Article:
Take me out to the wide-open prairie (and a ball game, too)

Quick — what tops a trip to Niagara Falls or taking in a Blue Jays game on a nice summer day?

Full points if you answered, ‘Seeing how the Prairies was laid out in one-mile square blocks.’

That was, indeed, one of the highlights for nine members of Ontario’s Hastings County 4-H Exchange Club when they came to visit central Alberta this summer.

“The kids were just so impressed with how our land is laid out,” said Janet Niehaus, a leader with the Battle River 4-H Beef Club and one of the organizers of an exchange that saw two groups of 4-H’ers host each other this summer.

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“In Ontario, they have concessions — long strips running down to water somewhere — while we have sections and townships. That was a highlight. A lot of the kids thought that was the best part of their trip.”

Of course, it didn’t hurt that the Ontario 4-H’ers got their geography lesson in two-seater airplanes courtesy of the local flying club (of which Niehaus’s husband is a member).

Still, the visitors revelled in the wide-open Prairie landscape.

“We had kids who really wanted to go horseback riding,” said Niehaus, whose two grandchildren were part of the exchange.

“And they thought it was just the most wonderful thing — the wide-open spaces, they could ride for miles and not hit a fenceline.”

Niehaus only learned of the 4-H Canada Club to Club Exchange program — which pairs groups of kids aged 12 to 17 from Eastern and Western Canada — in January.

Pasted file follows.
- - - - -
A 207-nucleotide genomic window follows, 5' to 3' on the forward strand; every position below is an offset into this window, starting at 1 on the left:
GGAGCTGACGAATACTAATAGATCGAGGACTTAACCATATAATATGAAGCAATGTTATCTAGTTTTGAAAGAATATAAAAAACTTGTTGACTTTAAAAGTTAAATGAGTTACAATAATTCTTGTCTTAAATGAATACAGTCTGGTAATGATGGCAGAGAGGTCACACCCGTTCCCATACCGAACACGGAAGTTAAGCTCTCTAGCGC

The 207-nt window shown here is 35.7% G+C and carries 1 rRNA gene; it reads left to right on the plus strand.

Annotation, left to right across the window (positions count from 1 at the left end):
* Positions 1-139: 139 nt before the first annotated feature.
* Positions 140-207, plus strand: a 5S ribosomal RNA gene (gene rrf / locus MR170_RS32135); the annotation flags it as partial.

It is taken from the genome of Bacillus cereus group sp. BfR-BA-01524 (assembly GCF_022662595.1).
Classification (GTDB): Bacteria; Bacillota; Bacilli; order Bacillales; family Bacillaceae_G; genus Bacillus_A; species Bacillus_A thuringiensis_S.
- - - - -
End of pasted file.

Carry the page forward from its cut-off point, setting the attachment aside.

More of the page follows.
“Two ladies from the Hanna area were speaking about it and they were very passionate about it. So I thought, ‘I’m going to go home and make that application.’”

There was just enough time to get the club’s approval and submit an application. Once accepted by 4-H Canada, the kids and their families launched an intensive period of fundraising starting in March. The cost is only $150 per participant and 4-H Canada (thanks to government funding) covers airfare while participants’ families are ‘twinned,’ with each hosting the other. However, that still leaves the costs of local travel; admission to parks, shows, and events the group wants to take in; plus meals and sundries when travelling — items that typically total around $10,000.

Clubs generally find a host of would-be donors in their community, but it’s still a lot of work.

“One of my top two tips is to get on it right away because the fundraising is tricky and it’s hard to come up with that much money in a short period of time,” said Niehaus. “And we wanted the kids to do something — not just ask for donations, but do work in exchange for money. There was no free ride. They had to work for this, and that takes time.”

That included cleaning up at the local landfill, working the kitchens at a pair of Canada Day celebrations, and an online auction (the kids baked and offered to do chores for donations).

“The other tip is to have someone on your committee who is good at computers and social media,” she said.